The use of interventions designed to ensure every person with a fever who presents at a medical facility is tested for malaria – and that providers have confidence in the accuracy of the rapid diagnostic tests – successfully increased the number of tests given and reduced the amount of unnecessary anti-malarial medication prescribed, new research suggests.
The findings from the Breakthrough ACTION-Nigeria project are published in the journal Global Health: Science and Practice. The results show that using a series of simple interventions can help ensure that those with malaria are treated properly, while also encouraging providers to look harder for the true cause of the fever if patients test negative for the mosquito-borne illness.
“There might not be a single solution to creating the behavior change you desire,” says the Johns Hopkins Center for Communication Programs’ Bolatito Aiyenigba, deputy project director for malaria and tuberculosis. “But if you use the behavioral economics lens to look at the barriers to properly managing fever cases, you might find out that there are multiple interventions you might need to put in place for you to get to your desired behavior change. That is the lesson we learned.”
Fever can be a sign of malaria, an infectious disease that killed an estimated 619,000 people in 2021, most of them in sub-Saharan Africa. Nigerians, and others across Africa, are urged to seek immediate treatment if they or their children have one.
But getting tested wasn’t always easy. The Breakthrough ACTION-Nigeria team found the process was cumbersome. Often, a patient would wait to be seen by a medical provider and then get tested and swamped providers didn’t want to see a patient for a second time to share results. Sometimes, she says, providers wouldn’t wait for test results and would just prescribe antimalarial medication, resulting in over-use of a sometimes-scarce treatment. Still others worried that parents would be offended if their fever-stricken children weren’t offered anti-malaria treatments, whether they tested positive or not.
The new behavior change system was set up in 12 health facilities in three Nigerian states (Akwa Ibom, Kebbi and Nasarawa) as part of a three-month pilot program that made it easier for patients with fevers to receive immediate testing upon arrival, so that results would be available by the time they could see the provider. This lessened the workload for the providers and gave people quicker diagnoses, Aiyenigba says.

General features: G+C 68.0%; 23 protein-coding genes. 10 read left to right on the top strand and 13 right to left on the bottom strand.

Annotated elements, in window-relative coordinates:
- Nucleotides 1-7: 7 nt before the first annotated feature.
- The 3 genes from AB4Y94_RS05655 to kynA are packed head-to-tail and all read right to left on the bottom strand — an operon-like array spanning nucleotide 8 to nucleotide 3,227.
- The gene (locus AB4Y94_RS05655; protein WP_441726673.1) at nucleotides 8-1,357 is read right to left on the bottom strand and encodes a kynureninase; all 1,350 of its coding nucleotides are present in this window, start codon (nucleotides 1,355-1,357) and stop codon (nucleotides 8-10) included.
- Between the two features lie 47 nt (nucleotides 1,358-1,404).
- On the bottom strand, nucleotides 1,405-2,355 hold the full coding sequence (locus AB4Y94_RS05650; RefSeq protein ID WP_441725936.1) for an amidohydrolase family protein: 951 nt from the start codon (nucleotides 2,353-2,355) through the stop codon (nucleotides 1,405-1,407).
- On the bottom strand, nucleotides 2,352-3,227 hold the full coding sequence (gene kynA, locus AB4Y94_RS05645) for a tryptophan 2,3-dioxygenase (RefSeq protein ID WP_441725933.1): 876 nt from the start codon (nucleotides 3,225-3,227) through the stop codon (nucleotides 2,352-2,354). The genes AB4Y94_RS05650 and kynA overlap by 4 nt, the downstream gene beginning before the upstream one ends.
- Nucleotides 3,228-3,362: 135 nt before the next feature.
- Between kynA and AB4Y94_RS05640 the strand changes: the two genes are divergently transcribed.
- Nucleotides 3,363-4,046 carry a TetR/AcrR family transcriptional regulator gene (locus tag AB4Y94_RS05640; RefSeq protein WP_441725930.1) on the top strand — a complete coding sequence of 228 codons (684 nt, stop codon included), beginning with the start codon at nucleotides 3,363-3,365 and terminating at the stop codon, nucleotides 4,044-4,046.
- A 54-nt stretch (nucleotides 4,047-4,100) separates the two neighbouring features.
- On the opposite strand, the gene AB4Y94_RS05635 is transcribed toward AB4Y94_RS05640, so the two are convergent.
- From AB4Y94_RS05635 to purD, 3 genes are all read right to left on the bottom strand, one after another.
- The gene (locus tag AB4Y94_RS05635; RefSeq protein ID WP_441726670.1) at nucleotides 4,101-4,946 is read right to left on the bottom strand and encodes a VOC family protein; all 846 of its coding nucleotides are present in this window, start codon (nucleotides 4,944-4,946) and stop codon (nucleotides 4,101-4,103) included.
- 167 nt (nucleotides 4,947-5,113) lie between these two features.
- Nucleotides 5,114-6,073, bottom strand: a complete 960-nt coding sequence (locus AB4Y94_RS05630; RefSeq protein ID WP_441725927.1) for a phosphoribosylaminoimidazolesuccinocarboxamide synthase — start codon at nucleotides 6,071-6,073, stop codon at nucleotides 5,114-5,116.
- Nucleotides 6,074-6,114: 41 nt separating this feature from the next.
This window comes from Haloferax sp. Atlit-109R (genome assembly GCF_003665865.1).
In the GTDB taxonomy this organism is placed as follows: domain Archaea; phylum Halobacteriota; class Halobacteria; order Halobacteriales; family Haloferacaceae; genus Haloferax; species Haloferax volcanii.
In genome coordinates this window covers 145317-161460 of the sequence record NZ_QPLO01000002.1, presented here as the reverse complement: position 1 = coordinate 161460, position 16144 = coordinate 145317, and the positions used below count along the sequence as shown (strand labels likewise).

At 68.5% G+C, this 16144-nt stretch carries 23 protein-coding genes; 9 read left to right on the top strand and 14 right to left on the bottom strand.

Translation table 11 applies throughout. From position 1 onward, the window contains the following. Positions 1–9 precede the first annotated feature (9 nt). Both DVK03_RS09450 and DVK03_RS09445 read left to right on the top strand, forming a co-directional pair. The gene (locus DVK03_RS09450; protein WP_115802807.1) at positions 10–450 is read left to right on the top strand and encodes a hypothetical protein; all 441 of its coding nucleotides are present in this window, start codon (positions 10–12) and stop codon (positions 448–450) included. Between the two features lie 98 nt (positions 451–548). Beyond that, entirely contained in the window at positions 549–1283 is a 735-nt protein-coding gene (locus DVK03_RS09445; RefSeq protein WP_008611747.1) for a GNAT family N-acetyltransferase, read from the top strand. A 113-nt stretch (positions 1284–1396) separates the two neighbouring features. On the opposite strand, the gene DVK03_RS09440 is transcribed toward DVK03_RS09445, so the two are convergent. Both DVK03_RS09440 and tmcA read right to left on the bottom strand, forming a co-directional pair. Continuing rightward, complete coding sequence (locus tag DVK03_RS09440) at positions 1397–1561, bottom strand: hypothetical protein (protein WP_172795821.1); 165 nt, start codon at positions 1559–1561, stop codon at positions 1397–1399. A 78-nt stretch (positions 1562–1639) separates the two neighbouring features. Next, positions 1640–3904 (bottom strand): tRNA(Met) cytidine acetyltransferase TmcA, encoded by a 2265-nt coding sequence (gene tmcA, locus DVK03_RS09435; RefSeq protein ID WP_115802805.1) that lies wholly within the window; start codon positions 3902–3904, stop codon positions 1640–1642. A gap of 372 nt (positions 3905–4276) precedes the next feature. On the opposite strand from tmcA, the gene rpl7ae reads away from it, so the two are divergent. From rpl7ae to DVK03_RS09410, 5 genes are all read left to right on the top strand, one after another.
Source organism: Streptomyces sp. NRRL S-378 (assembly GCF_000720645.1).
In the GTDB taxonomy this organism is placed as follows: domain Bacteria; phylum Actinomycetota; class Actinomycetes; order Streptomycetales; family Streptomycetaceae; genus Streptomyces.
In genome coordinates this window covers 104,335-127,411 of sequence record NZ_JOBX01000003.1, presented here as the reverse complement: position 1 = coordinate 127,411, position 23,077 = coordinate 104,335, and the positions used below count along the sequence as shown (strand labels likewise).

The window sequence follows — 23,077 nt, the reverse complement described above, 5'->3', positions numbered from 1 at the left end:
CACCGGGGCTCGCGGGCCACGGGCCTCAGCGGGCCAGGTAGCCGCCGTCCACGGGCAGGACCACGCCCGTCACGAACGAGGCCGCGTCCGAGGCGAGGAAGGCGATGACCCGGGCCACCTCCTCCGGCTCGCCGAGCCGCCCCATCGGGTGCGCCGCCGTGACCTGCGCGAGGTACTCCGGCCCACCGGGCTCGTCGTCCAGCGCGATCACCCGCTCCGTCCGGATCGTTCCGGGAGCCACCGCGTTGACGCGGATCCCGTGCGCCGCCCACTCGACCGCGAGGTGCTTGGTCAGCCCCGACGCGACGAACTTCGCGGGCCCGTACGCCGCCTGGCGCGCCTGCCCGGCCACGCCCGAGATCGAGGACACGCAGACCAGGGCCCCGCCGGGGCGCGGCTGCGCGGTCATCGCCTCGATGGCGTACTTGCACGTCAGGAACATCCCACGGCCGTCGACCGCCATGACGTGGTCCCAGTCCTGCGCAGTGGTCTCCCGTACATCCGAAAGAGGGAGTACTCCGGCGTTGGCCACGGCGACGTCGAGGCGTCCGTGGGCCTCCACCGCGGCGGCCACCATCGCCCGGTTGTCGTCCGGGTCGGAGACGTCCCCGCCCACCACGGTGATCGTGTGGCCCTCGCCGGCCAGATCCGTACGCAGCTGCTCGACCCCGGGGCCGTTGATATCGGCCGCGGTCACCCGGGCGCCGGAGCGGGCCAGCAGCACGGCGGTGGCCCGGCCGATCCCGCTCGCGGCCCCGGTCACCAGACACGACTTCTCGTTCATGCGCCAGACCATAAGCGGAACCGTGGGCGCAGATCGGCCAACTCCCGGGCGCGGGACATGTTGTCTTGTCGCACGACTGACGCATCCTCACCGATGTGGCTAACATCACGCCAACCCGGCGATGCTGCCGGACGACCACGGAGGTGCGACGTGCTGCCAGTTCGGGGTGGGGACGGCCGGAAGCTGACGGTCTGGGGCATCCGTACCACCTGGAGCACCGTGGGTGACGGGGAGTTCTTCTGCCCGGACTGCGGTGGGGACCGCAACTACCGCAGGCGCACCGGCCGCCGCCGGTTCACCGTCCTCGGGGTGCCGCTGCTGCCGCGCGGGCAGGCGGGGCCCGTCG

Another piece of the equation was educating providers about the accuracy of rapid diagnostic tests. Many had misconceptions about the tests, doubting their precision because of the preconceived idea that malaria is widely endemic, so negative test results were viewed with doubts.
Sessions were held in each facility to explain the science behind the malaria tests, equating their validity to when rapid HIV tests were rolled out years ago. No one doubted those results, Aiyenigba says.
“We have the HIV rapid test kits, and when they come back positive, nobody doubts it,” she says. “So, if you have a malaria rapid test kit, why would you doubt the result when it says it is negative? We had to try to convince them that the same science that produced the HIV rapid test kits produced the rapid malaria test kits as well. And when the test is negative for malaria, then you have to look for other causes of fever in the client.”
Fevers can be a sign of other diseases beyond malaria and, when a patient is negative for malaria, providers must look for a correct diagnosis. Pneumonia, for example, could be the cause and those with pneumonia, especially children, and can be deadly if left untreated.
The successful pilot programs have been extended in the three states where they were conducted, and work is underway to bring these programs to more clinics in Nigeria, Aiyenigba says.
“When Knowledge Is Not Enough: Applying a Behavioral Design Approach to Improve Fever Case Management in Nigeria” was written by Faraz Haqqi, Angela Acosta, Sriram Sridharan, Emily Zimmerman, Temitope Ogunbi, Eno’bong Idiong, Uwem Inyang, Foyeke Oyedokun-Adebagbo, Jose Tchofa, Nene Diallo, Emma Mtiro, Chukwu Okoronkwo and Bolatito Aiyenigba.